Many Democratic voters doubt President Joe Biden's ability to run for a second term, the Wall Street Journal reported Sunday, even as party bosses are "enthusiastic about his candidacy."
According to Journal interviews, many Biden voters—even "those who think the 80-year-old president has done well during his first two years in office"—wonder if their party should run someone else in 2024.
"I think he's too old," Texas Democrat Kelly Spencer told the Journal. "I worry about cognitive decline. I worry about a stroke, anything like that."
The Journal report comes days after an Associated Press-NORC Center poll found that only 37 percent of Democrats want another Biden term. A whopping majority of all voters—78 percent—think Biden shouldn't run again, the poll found. A Washington Post-ABC poll found similar results.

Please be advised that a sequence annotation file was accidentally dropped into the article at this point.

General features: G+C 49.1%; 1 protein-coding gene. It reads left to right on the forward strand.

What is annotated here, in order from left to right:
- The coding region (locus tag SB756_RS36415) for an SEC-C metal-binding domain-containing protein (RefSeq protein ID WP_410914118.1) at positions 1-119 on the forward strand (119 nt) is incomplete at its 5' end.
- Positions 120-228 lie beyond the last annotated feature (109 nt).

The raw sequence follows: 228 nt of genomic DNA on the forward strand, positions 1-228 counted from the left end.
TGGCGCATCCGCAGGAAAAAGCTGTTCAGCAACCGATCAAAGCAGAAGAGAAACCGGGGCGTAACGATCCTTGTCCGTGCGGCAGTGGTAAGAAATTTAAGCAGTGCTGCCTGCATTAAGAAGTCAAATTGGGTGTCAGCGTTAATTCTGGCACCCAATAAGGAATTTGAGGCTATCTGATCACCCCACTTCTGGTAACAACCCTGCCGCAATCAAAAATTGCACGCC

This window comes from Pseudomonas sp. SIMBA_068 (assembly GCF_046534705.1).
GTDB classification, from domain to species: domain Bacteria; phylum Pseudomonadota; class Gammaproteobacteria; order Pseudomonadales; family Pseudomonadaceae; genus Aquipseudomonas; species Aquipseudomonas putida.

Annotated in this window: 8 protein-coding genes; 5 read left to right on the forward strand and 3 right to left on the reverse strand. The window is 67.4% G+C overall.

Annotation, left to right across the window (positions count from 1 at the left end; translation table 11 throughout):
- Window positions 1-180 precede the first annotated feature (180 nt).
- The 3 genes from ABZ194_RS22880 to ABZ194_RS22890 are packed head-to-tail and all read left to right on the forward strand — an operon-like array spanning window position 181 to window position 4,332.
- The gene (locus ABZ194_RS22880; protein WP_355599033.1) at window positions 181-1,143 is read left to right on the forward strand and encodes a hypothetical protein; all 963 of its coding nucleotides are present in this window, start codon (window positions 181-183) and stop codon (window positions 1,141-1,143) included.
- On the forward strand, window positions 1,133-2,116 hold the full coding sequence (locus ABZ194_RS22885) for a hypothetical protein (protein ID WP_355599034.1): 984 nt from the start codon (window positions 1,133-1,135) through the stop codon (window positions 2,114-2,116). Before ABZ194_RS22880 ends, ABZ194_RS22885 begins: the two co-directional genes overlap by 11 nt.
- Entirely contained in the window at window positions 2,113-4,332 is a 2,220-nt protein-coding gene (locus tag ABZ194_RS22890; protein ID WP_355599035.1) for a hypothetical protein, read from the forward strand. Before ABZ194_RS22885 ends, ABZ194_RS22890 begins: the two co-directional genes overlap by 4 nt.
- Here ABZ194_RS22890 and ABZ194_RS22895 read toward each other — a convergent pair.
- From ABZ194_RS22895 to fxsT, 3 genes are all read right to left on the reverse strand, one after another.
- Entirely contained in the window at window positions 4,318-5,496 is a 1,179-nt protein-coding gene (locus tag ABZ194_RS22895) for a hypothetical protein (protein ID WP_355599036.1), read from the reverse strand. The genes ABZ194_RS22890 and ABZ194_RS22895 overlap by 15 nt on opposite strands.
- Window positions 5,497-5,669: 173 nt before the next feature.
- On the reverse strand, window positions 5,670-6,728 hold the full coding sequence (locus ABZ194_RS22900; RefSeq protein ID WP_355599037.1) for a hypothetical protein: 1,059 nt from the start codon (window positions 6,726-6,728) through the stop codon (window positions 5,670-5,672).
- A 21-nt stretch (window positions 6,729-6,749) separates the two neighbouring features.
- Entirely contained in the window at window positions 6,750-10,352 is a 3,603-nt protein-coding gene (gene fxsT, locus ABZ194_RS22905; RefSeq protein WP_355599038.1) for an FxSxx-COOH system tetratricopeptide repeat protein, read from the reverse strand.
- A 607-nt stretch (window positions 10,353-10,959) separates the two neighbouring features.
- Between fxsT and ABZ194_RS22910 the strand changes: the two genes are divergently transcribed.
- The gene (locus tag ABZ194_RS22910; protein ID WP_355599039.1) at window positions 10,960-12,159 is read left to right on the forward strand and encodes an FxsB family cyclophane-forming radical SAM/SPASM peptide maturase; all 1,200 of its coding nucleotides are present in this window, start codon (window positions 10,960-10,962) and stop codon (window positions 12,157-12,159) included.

Biden is the oldest U.S. president in history and would be 86 by the end of a second term.
California Democrat Andrew Dickerman said he's "anxious" about whether Biden "can hold up through a campaign."
Arizona Democrat Keri De Deo was even blunter, saying the president "seems out of touch."
"I worry about his health," De Deo said.
Democratic Party bosses have nevertheless backed Biden to the hilt, the Journal wrote:
Mr. Biden's standing among Democratic officials has strengthened, with many citing the legislative wins of his first two years and better-than-expected midterm election results. During last week's meeting of the Democratic National Committee, members approved a resolution expressing its "full and complete support" of the president's reelection.
Biden has been circumspect about whether he'll seek a second term, telling Telemundo on Thursday that he's "just not ready to make" a decision.